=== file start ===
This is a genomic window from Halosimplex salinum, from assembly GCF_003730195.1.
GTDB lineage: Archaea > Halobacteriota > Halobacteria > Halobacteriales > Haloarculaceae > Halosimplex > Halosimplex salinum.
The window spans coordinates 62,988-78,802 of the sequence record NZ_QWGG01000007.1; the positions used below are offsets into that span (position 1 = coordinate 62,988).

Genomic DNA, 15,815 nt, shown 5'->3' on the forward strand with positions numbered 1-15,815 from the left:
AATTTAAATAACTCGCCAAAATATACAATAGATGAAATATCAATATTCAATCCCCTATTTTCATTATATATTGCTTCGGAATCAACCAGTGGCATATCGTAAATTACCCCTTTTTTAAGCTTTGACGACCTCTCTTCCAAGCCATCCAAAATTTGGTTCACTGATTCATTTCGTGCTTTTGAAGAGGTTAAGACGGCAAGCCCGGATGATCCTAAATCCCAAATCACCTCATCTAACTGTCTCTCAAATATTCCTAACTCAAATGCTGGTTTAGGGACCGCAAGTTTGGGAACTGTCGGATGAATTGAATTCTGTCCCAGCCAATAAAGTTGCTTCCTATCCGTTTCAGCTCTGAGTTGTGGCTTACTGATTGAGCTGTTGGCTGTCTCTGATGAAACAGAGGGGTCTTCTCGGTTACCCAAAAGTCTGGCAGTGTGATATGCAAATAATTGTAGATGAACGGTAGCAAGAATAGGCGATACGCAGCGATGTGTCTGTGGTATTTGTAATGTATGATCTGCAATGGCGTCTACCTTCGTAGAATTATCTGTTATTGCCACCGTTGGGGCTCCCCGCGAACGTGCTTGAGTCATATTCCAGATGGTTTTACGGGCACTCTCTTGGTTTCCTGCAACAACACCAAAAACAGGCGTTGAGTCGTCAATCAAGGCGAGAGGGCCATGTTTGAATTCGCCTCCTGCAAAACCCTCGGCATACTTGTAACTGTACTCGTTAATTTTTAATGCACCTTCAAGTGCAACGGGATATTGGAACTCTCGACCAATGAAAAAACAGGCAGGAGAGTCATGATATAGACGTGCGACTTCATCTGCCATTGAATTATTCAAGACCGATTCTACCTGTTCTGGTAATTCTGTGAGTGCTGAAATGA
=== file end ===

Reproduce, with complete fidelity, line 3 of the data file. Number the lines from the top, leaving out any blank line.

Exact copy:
The window spans coordinates 62,988-78,802 of the sequence record NZ_QWGG01000007.1; the positions used below are offsets into that span (position 1 = coordinate 62,988).